The NCAA Unsuccessfully Defends Its Hypocritical Punishment System

terrelle pryor ohio state

Photo: AP

Responding to media outrage at the apparent contradiction in its handling of Cam Newton and Ohio State, the NCAA defended its punitive system in a press release today.Here’s a quick recap:

  • The NCAA didn’t punish Cam Newton because he didn’t actually receive any money and he ignorant of his father’s attempts at extorting cash. 
  • In no way does that encourage parents to seek benefits on their child’s behalf; as soon as they receive any impermissible benefit, their child is ineligible.
  • Ohio State players were punished because, even though they cited ignorance to the rules, they actually received those benefits.
  • Ohio State players were allowed to participate in the Bowl game because of pre-established regulations approved by the Division I Academics/Eligibility/Compliance Cabinet. Bowl games are unique events and evaluated differently from a punitive perspective.
  • Allegations that money is a factor in NCAA decisions are false. Bowl game revenue goes to schools and conferences, not the NCAA.

Those are all fair points. But the NCAA will get heat for its punishment system as long as it continues to heavily punish petty violations in the name of guarding amateurism.

The NCAA was true to that commitment in investigating the Cam Newton situation, because (regardless of whether you think NCAA athletes should get paid) had he actually received several hundred thousand dollars, he would undeniably lose his claim to amateurism.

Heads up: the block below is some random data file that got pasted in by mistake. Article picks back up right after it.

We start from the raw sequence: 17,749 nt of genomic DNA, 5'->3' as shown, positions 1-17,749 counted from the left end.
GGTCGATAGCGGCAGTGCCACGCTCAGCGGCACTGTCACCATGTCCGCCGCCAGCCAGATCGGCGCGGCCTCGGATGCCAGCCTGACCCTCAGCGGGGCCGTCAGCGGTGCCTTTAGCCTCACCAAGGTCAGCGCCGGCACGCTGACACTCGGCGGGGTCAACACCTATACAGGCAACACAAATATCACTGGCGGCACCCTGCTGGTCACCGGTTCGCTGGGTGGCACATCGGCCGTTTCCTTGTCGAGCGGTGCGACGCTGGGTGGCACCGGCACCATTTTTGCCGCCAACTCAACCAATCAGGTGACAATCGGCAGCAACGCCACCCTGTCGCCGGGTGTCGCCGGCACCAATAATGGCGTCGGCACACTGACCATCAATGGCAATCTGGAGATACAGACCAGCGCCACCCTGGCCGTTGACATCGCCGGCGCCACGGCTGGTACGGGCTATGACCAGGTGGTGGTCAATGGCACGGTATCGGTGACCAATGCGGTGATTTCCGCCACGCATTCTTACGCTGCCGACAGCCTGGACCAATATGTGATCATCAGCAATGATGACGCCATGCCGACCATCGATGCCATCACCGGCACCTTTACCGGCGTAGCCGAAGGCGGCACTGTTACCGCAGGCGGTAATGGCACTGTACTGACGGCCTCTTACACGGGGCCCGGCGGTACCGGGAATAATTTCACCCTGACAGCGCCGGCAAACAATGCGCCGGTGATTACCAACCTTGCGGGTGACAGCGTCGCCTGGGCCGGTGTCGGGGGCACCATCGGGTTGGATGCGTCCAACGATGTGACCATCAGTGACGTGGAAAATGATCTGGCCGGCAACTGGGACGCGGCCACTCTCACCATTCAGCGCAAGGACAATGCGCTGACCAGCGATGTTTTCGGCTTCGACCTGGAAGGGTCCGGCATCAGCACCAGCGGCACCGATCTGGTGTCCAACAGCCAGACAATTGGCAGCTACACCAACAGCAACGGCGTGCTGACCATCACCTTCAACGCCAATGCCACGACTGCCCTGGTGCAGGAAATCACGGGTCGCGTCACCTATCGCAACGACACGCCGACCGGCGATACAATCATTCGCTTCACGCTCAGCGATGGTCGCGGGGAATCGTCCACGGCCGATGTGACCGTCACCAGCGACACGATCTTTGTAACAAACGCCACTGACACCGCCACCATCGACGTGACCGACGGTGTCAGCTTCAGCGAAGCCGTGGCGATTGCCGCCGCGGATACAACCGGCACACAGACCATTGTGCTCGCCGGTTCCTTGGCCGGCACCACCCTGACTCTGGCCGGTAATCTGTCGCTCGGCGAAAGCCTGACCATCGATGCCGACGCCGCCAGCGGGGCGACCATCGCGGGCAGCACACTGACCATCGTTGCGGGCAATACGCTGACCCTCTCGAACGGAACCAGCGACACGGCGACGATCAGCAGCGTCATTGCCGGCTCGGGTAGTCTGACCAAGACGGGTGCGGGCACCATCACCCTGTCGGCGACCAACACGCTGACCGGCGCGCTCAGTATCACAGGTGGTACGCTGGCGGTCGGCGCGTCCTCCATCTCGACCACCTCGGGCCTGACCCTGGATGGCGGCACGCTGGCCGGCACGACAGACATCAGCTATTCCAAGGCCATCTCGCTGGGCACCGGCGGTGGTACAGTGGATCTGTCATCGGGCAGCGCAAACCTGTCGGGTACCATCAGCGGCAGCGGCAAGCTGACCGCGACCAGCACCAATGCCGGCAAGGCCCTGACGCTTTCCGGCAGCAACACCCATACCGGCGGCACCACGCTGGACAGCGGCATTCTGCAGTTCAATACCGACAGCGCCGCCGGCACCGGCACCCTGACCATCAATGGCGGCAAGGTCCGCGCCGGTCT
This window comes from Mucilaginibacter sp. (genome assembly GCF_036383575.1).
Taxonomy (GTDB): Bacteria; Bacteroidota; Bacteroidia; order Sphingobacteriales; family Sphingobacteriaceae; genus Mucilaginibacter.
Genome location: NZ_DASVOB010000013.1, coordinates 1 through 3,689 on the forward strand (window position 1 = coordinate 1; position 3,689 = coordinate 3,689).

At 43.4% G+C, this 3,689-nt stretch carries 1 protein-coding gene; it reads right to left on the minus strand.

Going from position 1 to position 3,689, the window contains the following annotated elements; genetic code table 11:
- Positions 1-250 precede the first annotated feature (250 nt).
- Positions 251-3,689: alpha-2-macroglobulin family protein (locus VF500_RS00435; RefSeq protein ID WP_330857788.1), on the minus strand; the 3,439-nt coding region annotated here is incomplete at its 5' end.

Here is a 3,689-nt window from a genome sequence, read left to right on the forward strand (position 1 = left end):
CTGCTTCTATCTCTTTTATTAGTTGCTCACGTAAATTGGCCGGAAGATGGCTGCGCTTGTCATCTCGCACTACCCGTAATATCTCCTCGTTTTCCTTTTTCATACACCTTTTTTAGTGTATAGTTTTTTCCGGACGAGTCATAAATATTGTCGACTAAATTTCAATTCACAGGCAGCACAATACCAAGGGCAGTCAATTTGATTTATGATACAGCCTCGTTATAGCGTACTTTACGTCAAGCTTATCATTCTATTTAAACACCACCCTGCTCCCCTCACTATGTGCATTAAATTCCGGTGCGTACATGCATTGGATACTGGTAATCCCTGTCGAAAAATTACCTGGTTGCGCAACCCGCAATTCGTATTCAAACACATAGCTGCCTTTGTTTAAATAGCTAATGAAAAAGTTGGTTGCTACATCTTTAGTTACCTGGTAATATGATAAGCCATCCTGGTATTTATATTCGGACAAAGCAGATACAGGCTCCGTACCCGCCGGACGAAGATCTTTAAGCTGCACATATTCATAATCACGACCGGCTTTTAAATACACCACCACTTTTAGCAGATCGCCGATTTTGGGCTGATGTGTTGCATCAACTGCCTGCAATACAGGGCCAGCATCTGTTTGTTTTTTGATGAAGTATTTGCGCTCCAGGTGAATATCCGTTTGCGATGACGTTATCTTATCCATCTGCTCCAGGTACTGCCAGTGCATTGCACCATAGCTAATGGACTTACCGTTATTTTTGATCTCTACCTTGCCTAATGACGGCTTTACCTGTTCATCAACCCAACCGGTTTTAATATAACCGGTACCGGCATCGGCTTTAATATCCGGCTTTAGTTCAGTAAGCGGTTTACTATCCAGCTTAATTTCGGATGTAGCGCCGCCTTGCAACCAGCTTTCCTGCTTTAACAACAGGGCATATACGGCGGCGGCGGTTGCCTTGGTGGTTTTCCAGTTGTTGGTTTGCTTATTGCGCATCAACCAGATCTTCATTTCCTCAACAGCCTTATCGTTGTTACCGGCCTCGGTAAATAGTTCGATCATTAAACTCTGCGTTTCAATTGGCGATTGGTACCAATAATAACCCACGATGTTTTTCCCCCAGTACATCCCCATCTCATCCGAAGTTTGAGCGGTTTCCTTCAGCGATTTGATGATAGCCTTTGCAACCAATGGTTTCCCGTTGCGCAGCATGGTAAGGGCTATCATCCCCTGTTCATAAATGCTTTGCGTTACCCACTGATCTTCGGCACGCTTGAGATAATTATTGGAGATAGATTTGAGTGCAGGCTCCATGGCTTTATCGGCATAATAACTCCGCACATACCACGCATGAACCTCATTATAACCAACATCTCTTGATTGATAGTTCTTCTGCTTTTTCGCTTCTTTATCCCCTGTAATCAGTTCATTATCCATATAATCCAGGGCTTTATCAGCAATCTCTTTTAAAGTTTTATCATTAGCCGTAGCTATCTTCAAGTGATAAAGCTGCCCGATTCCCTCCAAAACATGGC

However, punishing Ohio State players for selling Bowl paraphernalia that belongs to them does not compromise the spirit of amateurism. Neither does getting a free tattoo. By suspending them the NCAA is pushing them away from school and into the professional ranks, and that goes much further against the NCAA’s big-picture mission than any amount of free ink does.

Similarly, USC’s Dillon Baxter’s amateurism isn’t called into question by a free golf cart ride, and no reasonable person would question Georgetown centre Moses Ayegba’s amateur eligibility simply because a cousin paid for a flight to America some years back. 

We’re not asking the NCAA to allow schools to pay players, or to permit players to sign with agents. We’re simply asking for common sense. Scoring free tickets to a concert or free merchandise is a perk of being one of the most beloved athlete’s in town, not a calculated blow to the NCAA’s commitment to amateurism.

The NCAA will never catch all the insignificant violations that occur on a daily basis. If it wants to inspire belief that it can catch perpetrators and is right to punish them, then NCAA should only chase major violators. Golf cart ride benefactors need not apply.

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